Great ricotta used to only be available in Italy. In fact, tasting fresh ricottas when in Sienna or Tuscany was bittersweet, because you knew that what you could get at home would only pale in comparison. Those vibrant flavors and textures were only available as long as you stood on foreign soil.
Now, fresh, delicious ricotta runs abundantly and freely through the blood of American cheese shops and recipes for homemade ricotta are easy to find and make.
But there is still one ricotta that is particular to Italy. Unlike the best fresh sorts that are also made domestically, Marcelli Formaggi ricotta is specific to the rolling hills of Abruzzo.
The Marcelli family makes many different types of ricotta, the bounties of which are covered in the new issue of Culture cheese magazine, but my favorite is their Ricotta al fumo Ginepro. It is made from the milk of Sopravvissana sheep who graze the Abruzzo hills surrounding a village of 300 people. The ricotta is a firmer style that, because it is aged just beyond 60 days, makes it across North American borders in a raw-milk state.
Like most professional cheesemakers, the Marcellis make their traditional ricotta with the whey remaining after they make their pecorinos. Then -here’s the kicker- before they leave the ricotta to mature for two to three months, they smoke it.
Now, before you wrinkle your nose remembering the smoked “goudas” of your yesteryear and write off this dear cheese, consider that smoking cheese is an ancient practice that extends its life and one that is deeply rooted in tradition. Unlike some supermarket goudas that have been doused with artificial smoke flavoring, this cheese has been cold-smoked over juniper wood. The gentle smoking lends the ricotta delicate woodsy flavors that mingle expertly with its sheepy, nutty flavors and slicable texture.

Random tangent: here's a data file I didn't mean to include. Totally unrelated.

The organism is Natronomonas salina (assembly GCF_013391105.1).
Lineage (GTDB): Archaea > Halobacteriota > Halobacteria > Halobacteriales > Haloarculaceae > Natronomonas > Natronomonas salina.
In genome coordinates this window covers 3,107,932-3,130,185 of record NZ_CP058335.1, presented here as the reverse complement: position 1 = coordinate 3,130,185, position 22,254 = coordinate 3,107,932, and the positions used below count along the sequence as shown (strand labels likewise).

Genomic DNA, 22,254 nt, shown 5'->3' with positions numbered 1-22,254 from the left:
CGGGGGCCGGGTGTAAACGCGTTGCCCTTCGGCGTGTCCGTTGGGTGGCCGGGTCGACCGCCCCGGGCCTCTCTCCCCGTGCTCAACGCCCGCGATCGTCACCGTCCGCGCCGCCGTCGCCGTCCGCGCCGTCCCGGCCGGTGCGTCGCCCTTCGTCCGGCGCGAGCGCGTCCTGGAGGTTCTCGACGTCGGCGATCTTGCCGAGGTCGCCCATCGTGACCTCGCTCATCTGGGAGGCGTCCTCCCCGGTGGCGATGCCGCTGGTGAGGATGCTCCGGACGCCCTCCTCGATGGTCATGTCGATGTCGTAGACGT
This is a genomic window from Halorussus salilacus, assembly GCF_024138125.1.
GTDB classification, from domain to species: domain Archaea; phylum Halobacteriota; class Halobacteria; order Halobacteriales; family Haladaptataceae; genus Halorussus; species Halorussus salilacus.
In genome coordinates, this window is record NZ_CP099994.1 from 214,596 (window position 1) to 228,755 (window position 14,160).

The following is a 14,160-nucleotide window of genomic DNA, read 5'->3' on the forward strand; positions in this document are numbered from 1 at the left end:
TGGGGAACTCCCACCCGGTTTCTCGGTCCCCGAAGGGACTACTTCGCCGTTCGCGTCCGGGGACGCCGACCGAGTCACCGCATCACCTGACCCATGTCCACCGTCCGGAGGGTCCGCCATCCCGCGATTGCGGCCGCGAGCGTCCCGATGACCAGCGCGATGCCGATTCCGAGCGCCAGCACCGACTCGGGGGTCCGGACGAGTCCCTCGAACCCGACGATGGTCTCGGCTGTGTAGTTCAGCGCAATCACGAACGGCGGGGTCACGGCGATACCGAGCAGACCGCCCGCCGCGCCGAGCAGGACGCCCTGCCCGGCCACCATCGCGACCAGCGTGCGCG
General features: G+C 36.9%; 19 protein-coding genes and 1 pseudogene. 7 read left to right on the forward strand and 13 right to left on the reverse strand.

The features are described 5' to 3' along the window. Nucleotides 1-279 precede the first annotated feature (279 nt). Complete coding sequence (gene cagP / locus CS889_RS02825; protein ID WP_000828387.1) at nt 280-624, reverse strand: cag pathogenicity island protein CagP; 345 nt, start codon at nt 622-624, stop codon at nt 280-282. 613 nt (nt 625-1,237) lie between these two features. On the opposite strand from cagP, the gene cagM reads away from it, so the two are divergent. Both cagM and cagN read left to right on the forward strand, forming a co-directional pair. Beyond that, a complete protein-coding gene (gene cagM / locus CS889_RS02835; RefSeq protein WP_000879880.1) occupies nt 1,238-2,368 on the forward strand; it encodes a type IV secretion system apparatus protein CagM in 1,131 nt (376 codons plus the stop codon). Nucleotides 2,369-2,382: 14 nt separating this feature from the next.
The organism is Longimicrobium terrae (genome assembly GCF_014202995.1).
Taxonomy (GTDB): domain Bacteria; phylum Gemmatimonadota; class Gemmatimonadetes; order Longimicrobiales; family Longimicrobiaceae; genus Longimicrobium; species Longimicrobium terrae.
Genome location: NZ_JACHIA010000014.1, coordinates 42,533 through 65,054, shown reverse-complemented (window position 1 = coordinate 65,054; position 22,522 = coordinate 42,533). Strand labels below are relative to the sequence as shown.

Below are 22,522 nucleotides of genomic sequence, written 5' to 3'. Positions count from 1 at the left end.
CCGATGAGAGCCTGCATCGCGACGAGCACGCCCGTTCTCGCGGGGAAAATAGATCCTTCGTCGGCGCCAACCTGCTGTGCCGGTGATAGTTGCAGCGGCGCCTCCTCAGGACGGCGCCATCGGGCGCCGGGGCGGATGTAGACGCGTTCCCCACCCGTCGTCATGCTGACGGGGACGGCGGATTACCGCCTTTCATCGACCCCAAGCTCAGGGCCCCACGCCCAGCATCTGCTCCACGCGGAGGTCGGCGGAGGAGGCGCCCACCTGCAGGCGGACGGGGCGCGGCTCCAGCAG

“It’s Not You, it’s Brie” cheese club members will be blessed with some of this ricotta in their May club, but if you’re not in the San Francisco Bay Area and are unable to drop by to pick your club up (must sign up 2 weeks to a month ahead of time), you can pick some up on the Marcelli website.
For cheese plate consumption, serve with a side of toasted walnuts, walnut-wheat bread and small-batch honey. On its own, drizzle with a high-end olive oil and freshly cracked pepper. In a salad, this cheese couldn’t be happier than it is paired with the earthy sweetness of roasted beets, although in summer time, I could imagine it rocking a salad of grilled corn cut from the cob and heirloom tomatoes.
Lastly- just a sneak mention, here are some of my favorite fresh, domestic ricottas (but try all you can, the more local it is, the fresher it is, and fresh ricotta is best consumed young): Bellwether sheep, Bellwether Jersey cow’s milk and Salvatore Brklyn.
“It’s Not You, it’s Brie” readers, do you buy ricotta, or do you make your own? Any local ricottas whose names you’d like to share?